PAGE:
A group photo before the Pasanens of Vermont/New Zealand took off by car to drive down to the next rendez-vous point, about a 10-hour-drive, highlit by a stop to see really cool mosaic bathrooms, have Indian curry for supper, and almost sleep in the car because our destination midway through the drive was unexpectedly and fully booked with V-8 car racing fans. It was midnight and we didn't have too many options, but luckily we found literally the last two rooms free in the city.The next day we drove through driving rain to Napier, renowned for its art deco architecture, where we stopped in at the national aquarium (fine but not worth a special trip, although we did get to see kiwis again), and did a little wine-tasting at a couple of the Hawke's Bay vineyards along the ocean. It was still pouring when we arrived at the second newer property owned by the same American, Cape Kidnappers (named in honor of a young deckhand on Captain Cook's ship who was kidnapped by locals). Staff were waiting graciously for us outside with huge umbrellas and welcomed us warmly with tea, hot chocolate, and cookies. We snuggled up in a round cozy room they call the Snug and read and played scrabble while we waited for Wayne and Susan to arrive.
The digs were equally posh although, we found, a little more "designery." Alex was especially impressed with the TV remote and we all appreciated the central heating, underfloor heating, and heated towel racks. (Central heating is not common in New Zealand.)
The interior of the main lodge where we had our customary pre-dinner drinks and appetizers. Mmmm...one could get used to this.
It was just all so, well, civilized.
Dinner was lovely -- and dessert quite fanciful, as you can see below. (Real cheerios, not real Hershey kisses.) The only other group in the dining room were four representatives from a U.S. golf magazine.
The boys in jackets, required.
Next morning the boys woke up early to tee off, but breakfast first.
Alex gets credit for all these golf day photos -- including the one of his perfect Eggs Benedict. Yes, he knew mom would want to see the food.
The course came perilously close to large cows...and their waste. All that and it's ranked 27th in the world.
Nikko and Mark marveling at the fine 7-iron Nikko hit on the third hole.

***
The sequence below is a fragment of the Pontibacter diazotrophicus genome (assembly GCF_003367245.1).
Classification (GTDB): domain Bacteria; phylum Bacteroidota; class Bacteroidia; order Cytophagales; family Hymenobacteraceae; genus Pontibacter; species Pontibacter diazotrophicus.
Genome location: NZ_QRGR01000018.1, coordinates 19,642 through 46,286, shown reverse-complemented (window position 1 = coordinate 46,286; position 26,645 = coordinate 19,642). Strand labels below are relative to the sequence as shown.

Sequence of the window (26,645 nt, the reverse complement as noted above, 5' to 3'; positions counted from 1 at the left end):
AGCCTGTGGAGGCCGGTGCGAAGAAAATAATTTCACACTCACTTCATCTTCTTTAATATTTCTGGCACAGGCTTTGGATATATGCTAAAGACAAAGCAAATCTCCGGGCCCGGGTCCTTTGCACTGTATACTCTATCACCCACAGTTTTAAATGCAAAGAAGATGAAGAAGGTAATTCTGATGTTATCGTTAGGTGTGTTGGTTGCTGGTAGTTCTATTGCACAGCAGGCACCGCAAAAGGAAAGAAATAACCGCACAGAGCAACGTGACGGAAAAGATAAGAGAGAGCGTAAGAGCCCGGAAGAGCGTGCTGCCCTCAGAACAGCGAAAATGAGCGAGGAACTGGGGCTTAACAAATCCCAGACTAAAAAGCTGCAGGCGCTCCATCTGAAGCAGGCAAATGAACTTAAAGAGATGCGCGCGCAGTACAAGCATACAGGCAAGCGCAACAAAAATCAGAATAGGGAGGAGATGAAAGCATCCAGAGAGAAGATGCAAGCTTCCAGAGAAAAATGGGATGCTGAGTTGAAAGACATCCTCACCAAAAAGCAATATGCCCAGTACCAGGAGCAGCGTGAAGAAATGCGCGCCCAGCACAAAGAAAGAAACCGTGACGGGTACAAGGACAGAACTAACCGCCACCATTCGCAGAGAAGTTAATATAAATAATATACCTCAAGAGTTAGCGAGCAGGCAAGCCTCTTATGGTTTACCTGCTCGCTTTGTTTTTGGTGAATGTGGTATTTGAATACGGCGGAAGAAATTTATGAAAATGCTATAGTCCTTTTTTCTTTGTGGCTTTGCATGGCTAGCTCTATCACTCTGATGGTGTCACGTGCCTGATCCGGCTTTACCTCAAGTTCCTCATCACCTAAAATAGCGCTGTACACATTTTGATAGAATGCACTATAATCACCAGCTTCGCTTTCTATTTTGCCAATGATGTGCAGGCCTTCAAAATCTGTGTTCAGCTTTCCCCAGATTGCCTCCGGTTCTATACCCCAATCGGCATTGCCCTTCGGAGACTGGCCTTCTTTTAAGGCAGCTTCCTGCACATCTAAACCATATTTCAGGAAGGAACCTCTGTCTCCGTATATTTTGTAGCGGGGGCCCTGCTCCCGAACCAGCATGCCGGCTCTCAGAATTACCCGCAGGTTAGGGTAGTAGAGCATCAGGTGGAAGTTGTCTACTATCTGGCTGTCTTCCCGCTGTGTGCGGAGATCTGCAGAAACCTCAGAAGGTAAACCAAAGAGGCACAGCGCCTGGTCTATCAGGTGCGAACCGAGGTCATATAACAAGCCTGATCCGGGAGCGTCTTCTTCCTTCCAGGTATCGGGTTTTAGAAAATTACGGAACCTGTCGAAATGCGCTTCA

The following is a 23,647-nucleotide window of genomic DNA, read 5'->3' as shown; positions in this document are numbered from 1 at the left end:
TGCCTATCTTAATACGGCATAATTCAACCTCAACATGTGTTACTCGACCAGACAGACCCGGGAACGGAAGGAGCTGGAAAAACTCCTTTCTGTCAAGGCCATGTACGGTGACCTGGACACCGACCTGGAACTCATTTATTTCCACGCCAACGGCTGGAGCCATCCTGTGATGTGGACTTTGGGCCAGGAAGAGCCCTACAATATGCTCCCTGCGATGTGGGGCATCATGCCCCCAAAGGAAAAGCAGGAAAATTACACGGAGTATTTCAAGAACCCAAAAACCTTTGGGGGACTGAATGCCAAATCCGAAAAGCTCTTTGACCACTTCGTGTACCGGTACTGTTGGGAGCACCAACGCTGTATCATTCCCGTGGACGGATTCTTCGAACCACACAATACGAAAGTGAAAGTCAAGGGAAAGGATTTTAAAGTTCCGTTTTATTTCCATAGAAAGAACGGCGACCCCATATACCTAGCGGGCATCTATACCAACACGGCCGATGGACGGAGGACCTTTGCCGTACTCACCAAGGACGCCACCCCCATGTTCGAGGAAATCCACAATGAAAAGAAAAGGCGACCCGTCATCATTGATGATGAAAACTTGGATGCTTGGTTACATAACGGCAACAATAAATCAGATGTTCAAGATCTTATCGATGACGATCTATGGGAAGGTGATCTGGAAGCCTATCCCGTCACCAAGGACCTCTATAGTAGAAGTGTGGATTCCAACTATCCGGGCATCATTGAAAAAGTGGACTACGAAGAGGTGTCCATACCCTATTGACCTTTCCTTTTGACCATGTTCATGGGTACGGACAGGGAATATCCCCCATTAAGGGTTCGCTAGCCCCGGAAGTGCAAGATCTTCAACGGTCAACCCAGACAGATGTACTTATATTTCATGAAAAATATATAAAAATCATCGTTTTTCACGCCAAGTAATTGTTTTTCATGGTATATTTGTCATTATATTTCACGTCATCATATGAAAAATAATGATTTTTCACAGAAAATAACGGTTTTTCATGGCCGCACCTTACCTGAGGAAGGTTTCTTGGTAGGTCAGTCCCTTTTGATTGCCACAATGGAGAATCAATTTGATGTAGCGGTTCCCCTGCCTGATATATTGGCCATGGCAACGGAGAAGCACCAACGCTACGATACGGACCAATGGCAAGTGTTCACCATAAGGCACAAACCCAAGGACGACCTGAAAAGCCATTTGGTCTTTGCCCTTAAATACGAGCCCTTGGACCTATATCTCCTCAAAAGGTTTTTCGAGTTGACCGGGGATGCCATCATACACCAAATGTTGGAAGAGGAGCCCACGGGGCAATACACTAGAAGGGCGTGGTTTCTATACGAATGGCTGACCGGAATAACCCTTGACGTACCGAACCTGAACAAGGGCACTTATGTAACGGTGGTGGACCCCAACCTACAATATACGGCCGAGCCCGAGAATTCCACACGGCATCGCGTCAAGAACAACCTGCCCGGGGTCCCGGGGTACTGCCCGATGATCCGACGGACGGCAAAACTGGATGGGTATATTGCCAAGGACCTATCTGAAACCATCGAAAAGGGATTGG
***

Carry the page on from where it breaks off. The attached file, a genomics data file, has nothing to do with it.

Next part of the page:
Alex being artistic.
Out of the bunker -- luckily it hadn't gone over the cliff. That would have been a long way down to retrieve your ball.
The views from the course were something and the course quite challenging in a fun way, but Mark and Nikko have agreed they preferred the course at Kauri Cliffs.
The boys all proudly celebrating that they shot par 5 on the 16th hole.
After a beautiful walk through sheep being herded by dogs, lavender fields, and pine forests, Susan and I were driven out to meet the boys. Alex had played cart driver again this day and ably showed off his skills.
We left the property for lunch at a local winery, Elephant Hill, where we tasted the wines before choosing some to go with lunch.
In the summer, this deck bordered by an infinity edge pool with the grapevines and ocean beyond must be fabulous.
Lunch was good, although the kitchen was running very slooooooowly for some reason, given that the place was not that crowded. This corn soup was lovely and delicate.
Back to the lodge to pack up but first a quick dip in the hot tub and pool...
before we bid farewell to Wayne and Susan, who were staying another couple of days and then heading to Sydney for the weekend. Quite a wonderful way to wrap up the boys' Easter break -- thanks so much to Wayne and Susan for a very memorable and special time.
We were home that night. Back to reality. Joked Alex, upon exiting the shower the next morning to have his tender toes hit chilly vinyl rather than warmed marble, "Mom, the floor's broken."